One of the telltale signs of ADHD is that your symptoms cause you problems in multiple aspects of your life. It’s one thing to have inattention strike in specific situations like when you’re nearing the end of a long workday. But when inattention causes problems at work, at home and in your interpersonal relationships, there might be something going on.
It’s that last part – the interpersonal relationships – that I want to talk about today. There’s a lot to be said about how ADHD can affect the way we interact with our friends, family, romantic partners and even our casual acquaintances.
For now, I want to focus (ha!) on some patterns I’ve noticed in how ADHD can cause problems dealing with other people. Of course, different people are affected by their symptoms in different ways, but if you have ADHD, I bet some of these will sound familiar.
- Not listening: Listening is, for obvious reasons, an important part of interpersonal relationships. And we ADHDers know this in theory. But that necessarily doesn’t stop us from having our attention wander when we should be concentrating on what other people are saying to us, or spontaneously interrupting people with whatever just popped into our head. Sometimes being inattentive means being inattentive to other people, which can give the impression that we just don’t care.
- Losing your temper easily: Part of being able to keep interpersonal relationships running smoothly is knowing when to bite your tongue, when to take a step back from the heat of the moment, and when to just let things go because they’re not a big deal in the grand scheme of things. Unfortunately, all these skills are fundamentally about impulse control – something people with ADHD aren’t always the best at, which means we can end up saying or doing things we regret.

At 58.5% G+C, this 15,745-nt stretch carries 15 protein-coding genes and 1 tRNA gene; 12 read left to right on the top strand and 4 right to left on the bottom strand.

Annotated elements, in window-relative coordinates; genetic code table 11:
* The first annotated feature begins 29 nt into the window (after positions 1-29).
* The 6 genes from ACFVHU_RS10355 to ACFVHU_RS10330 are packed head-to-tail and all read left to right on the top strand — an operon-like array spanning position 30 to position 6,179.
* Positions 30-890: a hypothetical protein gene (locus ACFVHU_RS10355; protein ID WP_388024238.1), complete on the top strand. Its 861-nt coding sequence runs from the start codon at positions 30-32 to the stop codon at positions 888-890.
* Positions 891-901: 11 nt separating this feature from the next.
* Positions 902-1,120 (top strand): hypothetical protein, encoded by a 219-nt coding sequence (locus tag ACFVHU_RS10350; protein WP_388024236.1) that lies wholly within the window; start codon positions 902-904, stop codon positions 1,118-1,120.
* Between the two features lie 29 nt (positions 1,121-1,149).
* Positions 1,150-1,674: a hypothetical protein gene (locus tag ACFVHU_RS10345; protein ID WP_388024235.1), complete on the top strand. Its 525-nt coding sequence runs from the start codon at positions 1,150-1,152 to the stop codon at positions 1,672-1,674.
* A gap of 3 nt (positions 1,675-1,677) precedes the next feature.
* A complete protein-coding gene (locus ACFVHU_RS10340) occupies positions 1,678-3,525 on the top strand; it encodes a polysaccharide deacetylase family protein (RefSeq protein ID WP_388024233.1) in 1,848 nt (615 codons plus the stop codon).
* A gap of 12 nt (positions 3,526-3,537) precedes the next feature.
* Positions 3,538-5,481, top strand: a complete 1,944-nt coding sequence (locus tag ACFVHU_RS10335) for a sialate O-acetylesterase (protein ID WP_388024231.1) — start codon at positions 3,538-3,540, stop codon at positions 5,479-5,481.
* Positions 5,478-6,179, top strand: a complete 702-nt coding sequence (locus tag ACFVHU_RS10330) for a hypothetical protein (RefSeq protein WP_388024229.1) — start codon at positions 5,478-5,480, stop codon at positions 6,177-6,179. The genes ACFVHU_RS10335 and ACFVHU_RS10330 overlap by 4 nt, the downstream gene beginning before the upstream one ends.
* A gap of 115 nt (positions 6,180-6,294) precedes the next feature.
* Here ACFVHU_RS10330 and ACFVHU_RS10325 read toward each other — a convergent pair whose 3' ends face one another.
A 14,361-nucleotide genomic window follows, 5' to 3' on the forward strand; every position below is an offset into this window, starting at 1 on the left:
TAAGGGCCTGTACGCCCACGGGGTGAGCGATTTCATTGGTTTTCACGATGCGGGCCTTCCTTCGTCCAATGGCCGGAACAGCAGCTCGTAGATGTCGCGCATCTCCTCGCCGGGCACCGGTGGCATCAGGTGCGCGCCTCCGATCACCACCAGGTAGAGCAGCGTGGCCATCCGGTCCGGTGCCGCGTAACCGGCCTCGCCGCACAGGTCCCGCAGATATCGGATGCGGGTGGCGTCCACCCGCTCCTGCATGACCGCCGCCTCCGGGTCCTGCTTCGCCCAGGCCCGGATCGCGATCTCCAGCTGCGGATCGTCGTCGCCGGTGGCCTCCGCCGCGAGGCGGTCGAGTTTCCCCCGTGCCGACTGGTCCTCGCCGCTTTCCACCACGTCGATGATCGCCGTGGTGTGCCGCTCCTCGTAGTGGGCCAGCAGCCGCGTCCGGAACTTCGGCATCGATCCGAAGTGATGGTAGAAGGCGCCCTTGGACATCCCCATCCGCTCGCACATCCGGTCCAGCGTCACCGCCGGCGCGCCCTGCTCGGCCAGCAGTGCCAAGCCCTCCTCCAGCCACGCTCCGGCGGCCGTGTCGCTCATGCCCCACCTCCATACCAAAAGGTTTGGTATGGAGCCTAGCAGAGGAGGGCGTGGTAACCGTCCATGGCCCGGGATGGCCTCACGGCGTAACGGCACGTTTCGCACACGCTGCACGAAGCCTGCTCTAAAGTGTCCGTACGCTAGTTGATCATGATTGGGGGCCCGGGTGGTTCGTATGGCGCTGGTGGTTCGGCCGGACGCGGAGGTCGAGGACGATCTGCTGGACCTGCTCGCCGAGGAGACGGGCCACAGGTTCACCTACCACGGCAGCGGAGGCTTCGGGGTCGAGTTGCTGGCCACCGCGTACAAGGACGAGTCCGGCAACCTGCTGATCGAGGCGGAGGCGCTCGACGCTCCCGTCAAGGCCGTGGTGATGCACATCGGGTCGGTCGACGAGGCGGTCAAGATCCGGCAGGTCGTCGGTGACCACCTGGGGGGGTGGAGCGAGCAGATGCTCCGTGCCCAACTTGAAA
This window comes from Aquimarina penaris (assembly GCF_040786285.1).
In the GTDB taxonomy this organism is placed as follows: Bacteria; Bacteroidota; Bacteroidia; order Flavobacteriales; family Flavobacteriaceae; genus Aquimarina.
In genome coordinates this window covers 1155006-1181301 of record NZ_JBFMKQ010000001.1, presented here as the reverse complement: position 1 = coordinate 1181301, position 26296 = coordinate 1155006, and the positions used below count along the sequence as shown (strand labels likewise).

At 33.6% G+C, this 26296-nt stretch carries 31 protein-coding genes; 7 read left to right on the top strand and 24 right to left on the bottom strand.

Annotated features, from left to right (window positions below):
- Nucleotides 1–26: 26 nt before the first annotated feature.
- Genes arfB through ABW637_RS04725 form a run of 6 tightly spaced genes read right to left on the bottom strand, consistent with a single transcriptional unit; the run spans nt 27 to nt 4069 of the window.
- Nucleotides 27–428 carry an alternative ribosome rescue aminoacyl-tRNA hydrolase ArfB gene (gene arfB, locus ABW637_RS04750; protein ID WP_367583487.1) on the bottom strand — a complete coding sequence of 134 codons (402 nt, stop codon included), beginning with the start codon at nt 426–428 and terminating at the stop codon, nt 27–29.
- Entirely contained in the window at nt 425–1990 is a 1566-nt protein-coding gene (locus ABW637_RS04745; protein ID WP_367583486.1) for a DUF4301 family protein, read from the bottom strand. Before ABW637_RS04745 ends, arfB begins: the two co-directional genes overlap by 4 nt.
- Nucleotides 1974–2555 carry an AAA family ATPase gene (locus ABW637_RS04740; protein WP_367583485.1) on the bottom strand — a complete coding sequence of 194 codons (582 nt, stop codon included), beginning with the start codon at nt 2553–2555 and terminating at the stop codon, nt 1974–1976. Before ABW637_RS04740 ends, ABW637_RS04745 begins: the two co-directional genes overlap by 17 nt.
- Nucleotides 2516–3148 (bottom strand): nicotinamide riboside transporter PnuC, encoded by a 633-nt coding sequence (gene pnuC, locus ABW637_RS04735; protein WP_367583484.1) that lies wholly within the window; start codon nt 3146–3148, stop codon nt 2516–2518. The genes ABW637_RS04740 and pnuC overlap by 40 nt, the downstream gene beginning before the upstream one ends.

- Talking without thinking: Speaking of saying things we regret… People with ADHD have a tendency to act without thinking and to speak without thinking. Our “filter” can be very porous indeed.
- Creating stress: There’s a certain chaotic quality to life you get when you add up the disorganization, the missed deadlines, the impulsive actions and the inconsistency of ADHD. This can create stress not just for us, but for the people we’re close to. It takes a certain kind of person to put up with the ADHD way of being in the world and everything that MO entails. And if some people would rather not be part of all that, can you blame them? If I had the choice, I’m not sure I would either!
So, in typical ADHD fashion, I just listed the first four things that came to mind. But no doubt there are plenty of other ways ADHD can mess with your relationships. If you think of some others, please list them below!
Image: Flickr/Brian Ford